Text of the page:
Regional Studies, Student Engagement

The Marib Puzzle: A Case of Stability and Economic Activity in War-Torn Yemen


Mohammed Al-Jaberi, a GU-Q senior majoring in Foreign Service and Arab Studies, and a CURA Publications Fellow, presented his research on “The Marib Puzzle: A Case of Stability and Economic Activity in War-Torn Yemen,” at a CURA Focused Discussion on April 3, 2019. Al-Jaberi, a citizen of Yemen, returned to his country this past year to conduct research towards his academic thesis in which he addresses the complexity of the war in Yemen, the political symbolism of the city of Marib, and the war’s sociocultural and political impacts on the country.

Focusing his study at the local level, Al-Jaberi examined two cities: the port city of Aden, and the city of Marib in the center of Yemen. His primary research question was: “Why does Marib have more stability and economic activity compared to the temporary capital, Aden?” Al-Jaberi defined “stability” as the absence of local conflict, sustainable access to public goods and services, and the resilience of the local government. In order to answer the central research question, he examined trade, commercial activities (semi- and fully-legal), and the money injected into Yemen by coalition forces—especially Saudi Arabia and the United Arab Emirates.

Giving background to when the ongoing war in Yemen began, Al-Jaberi argued that there are two significant and contested dates: September 21, 2014, is when Houthi rebels took over the capital city of Sana‘a and overthrew President Hadi; and March 25, 2015, is when Saudi Arabia intervened militarily with a coalition force in Yemen. Coalition supporters assert that the war began on the former date, whereas Houthi rebels deny that the conflict is actually a civil war, claiming that it is a Saudi-led aggression. The answer to this debate, Al-Jaberi said, depends on how one classifies the current conflict, and he posed the following questions: “Is it a civil war? Is it a transnational aggression? Should we blame Saudi Arabia for it? Should we blame the Houthis?” Thus, he attempted to address the widespread tendency to oversimplify the war in Yemen by framing it in terms of only two sides.

“Corruption, poverty, patronage networks, the absence of a meaningful nation-state, and the fragility of the system have all compromised Yemen’s current standing.”

Al-Jaberi identified three major causes of the war: the failure of a transitional process after the 2011 Arab uprisings; the inability to resolve historical grievances in terms of North and South Yemen; and Yemen’s limited role in the international community. “Corruption, poverty, patronage networks, the absence of a meaningful nation-state, and the fragility of the system have all compromised Yemen’s current standing,” he said. Because of these issues, “Yemen has become a playground for international powers to exercise their influence and to enact their hegemony,” Al-Jaberi argued.

The reality in Yemen today is its division into three different states: the Sana‘a area is under Houthi control; Aden and the south are controlled by the UAE and its affiliated forces; and “the ‘Marib state’ is a center that contains political actors within President Hadi’s camp who want to maintain a unified Yemen,” Al-Jaberi argued. Of these three states, the literature, media coverage of the war, and the behaviors and actions of foreign delegations visiting the country conclude that Marib appears to be the only stable region in the country, he said. Though interviews, analyses, and time spent in Yemen, however, Al-Jaberi said, “I found that stability, and stable economic activity, in the two regions of Aden and Marib was not absolute, but a matter of relative reality.” The war in Yemen has become normalized, and is a “lucrative business,” he said.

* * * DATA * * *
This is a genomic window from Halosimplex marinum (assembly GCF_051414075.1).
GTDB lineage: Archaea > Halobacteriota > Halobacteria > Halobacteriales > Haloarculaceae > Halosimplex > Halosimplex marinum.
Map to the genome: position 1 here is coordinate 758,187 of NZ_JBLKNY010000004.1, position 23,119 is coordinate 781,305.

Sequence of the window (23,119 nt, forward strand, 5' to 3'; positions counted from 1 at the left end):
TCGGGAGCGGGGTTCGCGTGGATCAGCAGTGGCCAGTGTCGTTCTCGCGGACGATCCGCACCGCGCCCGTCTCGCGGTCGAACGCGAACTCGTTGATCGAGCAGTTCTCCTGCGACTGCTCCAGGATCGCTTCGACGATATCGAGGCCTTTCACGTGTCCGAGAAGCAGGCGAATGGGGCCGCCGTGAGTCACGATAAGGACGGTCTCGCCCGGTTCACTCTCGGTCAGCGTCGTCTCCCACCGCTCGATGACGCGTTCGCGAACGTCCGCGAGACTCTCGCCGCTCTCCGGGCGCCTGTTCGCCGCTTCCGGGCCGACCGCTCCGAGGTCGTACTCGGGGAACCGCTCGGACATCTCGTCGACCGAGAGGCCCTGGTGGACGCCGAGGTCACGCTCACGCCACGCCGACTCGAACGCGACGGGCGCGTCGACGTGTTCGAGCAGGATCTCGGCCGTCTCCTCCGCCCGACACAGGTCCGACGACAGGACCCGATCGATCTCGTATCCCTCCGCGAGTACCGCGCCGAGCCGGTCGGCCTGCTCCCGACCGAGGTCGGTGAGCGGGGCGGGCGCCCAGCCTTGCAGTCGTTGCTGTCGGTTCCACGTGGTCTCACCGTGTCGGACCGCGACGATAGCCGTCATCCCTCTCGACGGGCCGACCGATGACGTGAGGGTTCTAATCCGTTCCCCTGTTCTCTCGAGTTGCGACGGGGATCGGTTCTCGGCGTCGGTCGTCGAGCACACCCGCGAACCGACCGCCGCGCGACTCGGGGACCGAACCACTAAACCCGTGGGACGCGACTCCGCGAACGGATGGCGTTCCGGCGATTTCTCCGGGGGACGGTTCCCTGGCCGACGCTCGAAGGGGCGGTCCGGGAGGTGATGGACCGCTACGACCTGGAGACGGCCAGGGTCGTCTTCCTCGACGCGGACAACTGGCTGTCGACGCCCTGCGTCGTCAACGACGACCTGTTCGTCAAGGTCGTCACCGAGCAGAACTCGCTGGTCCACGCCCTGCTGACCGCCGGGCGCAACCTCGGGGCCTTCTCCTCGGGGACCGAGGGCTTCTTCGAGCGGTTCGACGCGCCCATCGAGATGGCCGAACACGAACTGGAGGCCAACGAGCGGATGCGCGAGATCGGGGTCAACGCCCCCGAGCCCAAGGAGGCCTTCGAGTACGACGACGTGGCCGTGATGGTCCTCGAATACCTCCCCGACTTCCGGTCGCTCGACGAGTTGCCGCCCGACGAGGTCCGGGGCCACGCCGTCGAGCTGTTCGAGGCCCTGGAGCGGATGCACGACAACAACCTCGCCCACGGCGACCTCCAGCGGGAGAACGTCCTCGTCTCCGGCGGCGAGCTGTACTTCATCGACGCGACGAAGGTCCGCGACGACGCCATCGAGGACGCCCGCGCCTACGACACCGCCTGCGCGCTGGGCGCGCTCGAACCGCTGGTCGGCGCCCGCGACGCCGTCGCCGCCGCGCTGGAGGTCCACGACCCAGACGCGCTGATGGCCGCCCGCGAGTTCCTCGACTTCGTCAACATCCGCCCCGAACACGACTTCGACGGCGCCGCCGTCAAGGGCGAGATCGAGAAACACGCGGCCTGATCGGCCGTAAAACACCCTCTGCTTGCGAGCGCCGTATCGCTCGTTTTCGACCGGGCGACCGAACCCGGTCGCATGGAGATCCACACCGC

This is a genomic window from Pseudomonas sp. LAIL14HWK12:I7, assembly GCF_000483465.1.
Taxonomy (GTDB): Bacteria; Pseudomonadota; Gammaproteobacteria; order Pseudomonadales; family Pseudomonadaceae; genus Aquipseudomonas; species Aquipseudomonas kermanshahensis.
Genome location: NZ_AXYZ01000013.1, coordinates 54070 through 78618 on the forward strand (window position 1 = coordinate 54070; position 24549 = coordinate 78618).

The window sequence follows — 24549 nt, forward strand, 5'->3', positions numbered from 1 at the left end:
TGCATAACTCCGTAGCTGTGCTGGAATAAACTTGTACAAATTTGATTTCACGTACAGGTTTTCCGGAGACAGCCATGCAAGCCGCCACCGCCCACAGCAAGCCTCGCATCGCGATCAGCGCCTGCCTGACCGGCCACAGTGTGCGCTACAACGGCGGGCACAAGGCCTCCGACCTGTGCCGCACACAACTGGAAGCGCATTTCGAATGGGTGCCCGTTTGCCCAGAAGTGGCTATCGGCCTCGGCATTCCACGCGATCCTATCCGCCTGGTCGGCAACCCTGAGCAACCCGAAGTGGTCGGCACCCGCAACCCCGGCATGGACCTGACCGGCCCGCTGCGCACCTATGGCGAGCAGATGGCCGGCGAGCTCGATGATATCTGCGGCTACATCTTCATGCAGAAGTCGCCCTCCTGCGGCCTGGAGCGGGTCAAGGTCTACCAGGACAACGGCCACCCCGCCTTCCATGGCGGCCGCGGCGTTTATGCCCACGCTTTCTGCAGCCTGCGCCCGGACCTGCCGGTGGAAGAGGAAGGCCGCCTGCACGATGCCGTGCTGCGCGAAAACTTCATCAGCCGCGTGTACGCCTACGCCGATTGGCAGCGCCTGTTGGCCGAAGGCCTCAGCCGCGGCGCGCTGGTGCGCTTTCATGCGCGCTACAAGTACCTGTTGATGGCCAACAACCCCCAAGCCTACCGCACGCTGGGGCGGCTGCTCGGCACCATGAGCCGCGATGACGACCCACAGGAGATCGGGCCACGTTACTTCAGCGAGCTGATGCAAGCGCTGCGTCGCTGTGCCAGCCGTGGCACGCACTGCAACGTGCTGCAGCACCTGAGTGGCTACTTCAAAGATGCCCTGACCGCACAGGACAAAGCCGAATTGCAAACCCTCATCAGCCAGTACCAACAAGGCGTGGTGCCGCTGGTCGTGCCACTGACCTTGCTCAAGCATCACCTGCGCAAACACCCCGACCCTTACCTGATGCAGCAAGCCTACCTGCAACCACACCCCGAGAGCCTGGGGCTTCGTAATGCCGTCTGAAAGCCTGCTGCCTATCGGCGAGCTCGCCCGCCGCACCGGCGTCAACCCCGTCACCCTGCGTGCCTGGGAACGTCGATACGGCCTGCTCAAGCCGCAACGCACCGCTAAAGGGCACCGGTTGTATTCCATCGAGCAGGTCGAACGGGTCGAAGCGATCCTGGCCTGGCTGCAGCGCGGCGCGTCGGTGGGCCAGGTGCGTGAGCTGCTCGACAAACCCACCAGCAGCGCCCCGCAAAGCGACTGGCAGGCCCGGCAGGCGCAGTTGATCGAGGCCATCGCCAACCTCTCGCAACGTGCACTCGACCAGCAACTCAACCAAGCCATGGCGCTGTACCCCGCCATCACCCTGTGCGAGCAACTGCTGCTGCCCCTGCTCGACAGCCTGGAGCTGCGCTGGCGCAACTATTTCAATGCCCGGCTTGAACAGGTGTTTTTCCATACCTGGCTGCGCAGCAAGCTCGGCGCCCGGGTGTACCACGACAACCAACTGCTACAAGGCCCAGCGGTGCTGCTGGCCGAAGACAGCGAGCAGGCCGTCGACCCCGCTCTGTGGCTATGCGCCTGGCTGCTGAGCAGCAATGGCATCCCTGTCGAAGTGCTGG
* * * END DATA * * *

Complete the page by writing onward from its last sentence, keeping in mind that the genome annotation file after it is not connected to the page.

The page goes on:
Al-Jaberi concluded by highlighting the two outcomes of his research. He argued that stability in Yemen is being directly affected by two different systems: patronage networks operating in Marib, on the one hand, and the UAE and Saudi Arabia operating in Aden, on the other. The first concerns the shift from the historical center of Yemen—the capital Sana‘a—to Marib. He argued that this was not an example of successful local governance; rather, it is due to historical political elites “with their tribal, military, religious, technocratic connections” maintaining power by shifting to a different city. Those who operate and control the government of President Hadi “are part of a network of patronage that controls everything,” Al-Jaberi said. Thus, the increase of economic activity in Marib is due to redirecting resources, rather than the actual creation of new businesses. The second concerns how the economy of Yemen is being further politicized by the discrepancies between how the South is being influenced by UAE, and how the North is being influenced by the Saudi Arabian monarchy.


Article by Khushboo Shah, CURA Administrative Fellow

Mohammed Al-Jaberi (class of 2019) is graduating from Georgetown University in Qatar with a B.S. in Foreign Service and M.A. in Arab Studies. His research interests revolve around development, state-building, and political Islam. He is currently working on a documentary film on the economic and personal struggles of young participants of war in Aden. In addition to his role as a CURA Publications Fellow at CIRS since 2016, he has held internships at Teach for Qatar, the United States Embassy in Doha, and Qatar Foundation.